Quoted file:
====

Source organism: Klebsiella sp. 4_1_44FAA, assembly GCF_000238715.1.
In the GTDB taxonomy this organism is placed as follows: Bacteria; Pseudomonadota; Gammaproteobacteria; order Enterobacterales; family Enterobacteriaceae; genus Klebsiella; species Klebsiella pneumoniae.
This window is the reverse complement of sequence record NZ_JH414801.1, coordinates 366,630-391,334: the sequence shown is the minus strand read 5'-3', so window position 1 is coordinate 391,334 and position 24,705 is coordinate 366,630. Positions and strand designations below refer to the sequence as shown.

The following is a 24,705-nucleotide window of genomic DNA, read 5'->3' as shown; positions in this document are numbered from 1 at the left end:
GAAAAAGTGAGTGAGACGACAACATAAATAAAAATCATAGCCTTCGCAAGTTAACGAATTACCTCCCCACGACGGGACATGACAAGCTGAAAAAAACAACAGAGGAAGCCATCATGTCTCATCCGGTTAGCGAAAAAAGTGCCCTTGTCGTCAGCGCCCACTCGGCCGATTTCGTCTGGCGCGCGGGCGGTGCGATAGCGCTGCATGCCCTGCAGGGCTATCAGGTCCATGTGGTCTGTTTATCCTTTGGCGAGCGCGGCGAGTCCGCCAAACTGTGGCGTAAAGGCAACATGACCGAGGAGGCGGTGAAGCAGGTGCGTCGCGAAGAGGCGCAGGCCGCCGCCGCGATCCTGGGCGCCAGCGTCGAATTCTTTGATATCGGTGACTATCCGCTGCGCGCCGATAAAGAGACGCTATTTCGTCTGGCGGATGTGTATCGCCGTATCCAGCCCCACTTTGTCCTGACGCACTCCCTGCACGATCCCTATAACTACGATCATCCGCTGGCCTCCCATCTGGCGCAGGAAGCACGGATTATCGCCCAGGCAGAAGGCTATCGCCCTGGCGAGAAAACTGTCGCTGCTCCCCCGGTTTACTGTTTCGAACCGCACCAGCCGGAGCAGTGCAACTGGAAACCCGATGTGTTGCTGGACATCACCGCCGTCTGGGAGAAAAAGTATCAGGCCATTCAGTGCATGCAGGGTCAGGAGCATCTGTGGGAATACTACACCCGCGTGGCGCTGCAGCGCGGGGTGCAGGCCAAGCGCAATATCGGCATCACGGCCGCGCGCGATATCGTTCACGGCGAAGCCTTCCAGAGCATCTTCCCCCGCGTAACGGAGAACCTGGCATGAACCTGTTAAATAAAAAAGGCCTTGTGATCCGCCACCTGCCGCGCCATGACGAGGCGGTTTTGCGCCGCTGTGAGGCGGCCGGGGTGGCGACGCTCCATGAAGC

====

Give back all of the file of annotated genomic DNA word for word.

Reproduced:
Source organism: Klebsiella sp. 4_1_44FAA, assembly GCF_000238715.1.
In the GTDB taxonomy this organism is placed as follows: Bacteria; Pseudomonadota; Gammaproteobacteria; order Enterobacterales; family Enterobacteriaceae; genus Klebsiella; species Klebsiella pneumoniae.
This window is the reverse complement of sequence record NZ_JH414801.1, coordinates 366,630-391,334: the sequence shown is the minus strand read 5'-3', so window position 1 is coordinate 391,334 and position 24,705 is coordinate 366,630. Positions and strand designations below refer to the sequence as shown.

The following is a 24,705-nucleotide window of genomic DNA, read 5'->3' as shown; positions in this document are numbered from 1 at the left end:
GAAAAAGTGAGTGAGACGACAACATAAATAAAAATCATAGCCTTCGCAAGTTAACGAATTACCTCCCCACGACGGGACATGACAAGCTGAAAAAAACAACAGAGGAAGCCATCATGTCTCATCCGGTTAGCGAAAAAAGTGCCCTTGTCGTCAGCGCCCACTCGGCCGATTTCGTCTGGCGCGCGGGCGGTGCGATAGCGCTGCATGCCCTGCAGGGCTATCAGGTCCATGTGGTCTGTTTATCCTTTGGCGAGCGCGGCGAGTCCGCCAAACTGTGGCGTAAAGGCAACATGACCGAGGAGGCGGTGAAGCAGGTGCGTCGCGAAGAGGCGCAGGCCGCCGCCGCGATCCTGGGCGCCAGCGTCGAATTCTTTGATATCGGTGACTATCCGCTGCGCGCCGATAAAGAGACGCTATTTCGTCTGGCGGATGTGTATCGCCGTATCCAGCCCCACTTTGTCCTGACGCACTCCCTGCACGATCCCTATAACTACGATCATCCGCTGGCCTCCCATCTGGCGCAGGAAGCACGGATTATCGCCCAGGCAGAAGGCTATCGCCCTGGCGAGAAAACTGTCGCTGCTCCCCCGGTTTACTGTTTCGAACCGCACCAGCCGGAGCAGTGCAACTGGAAACCCGATGTGTTGCTGGACATCACCGCCGTCTGGGAGAAAAAGTATCAGGCCATTCAGTGCATGCAGGGTCAGGAGCATCTGTGGGAATACTACACCCGCGTGGCGCTGCAGCGCGGGGTGCAGGCCAAGCGCAATATCGGCATCACGGCCGCGCGCGATATCGTTCACGGCGAAGCCTTCCAGAGCATCTTCCCCCGCGTAACGGAGAACCTGGCATGAACCTGTTAAATAAAAAAGGCCTTGTGATCCGCCACCTGCCGCGCCATGACGAGGCGGTTTTGCGCCGCTGTGAGGCGGCCGGGGTGGCGACGCTCCATGAAGC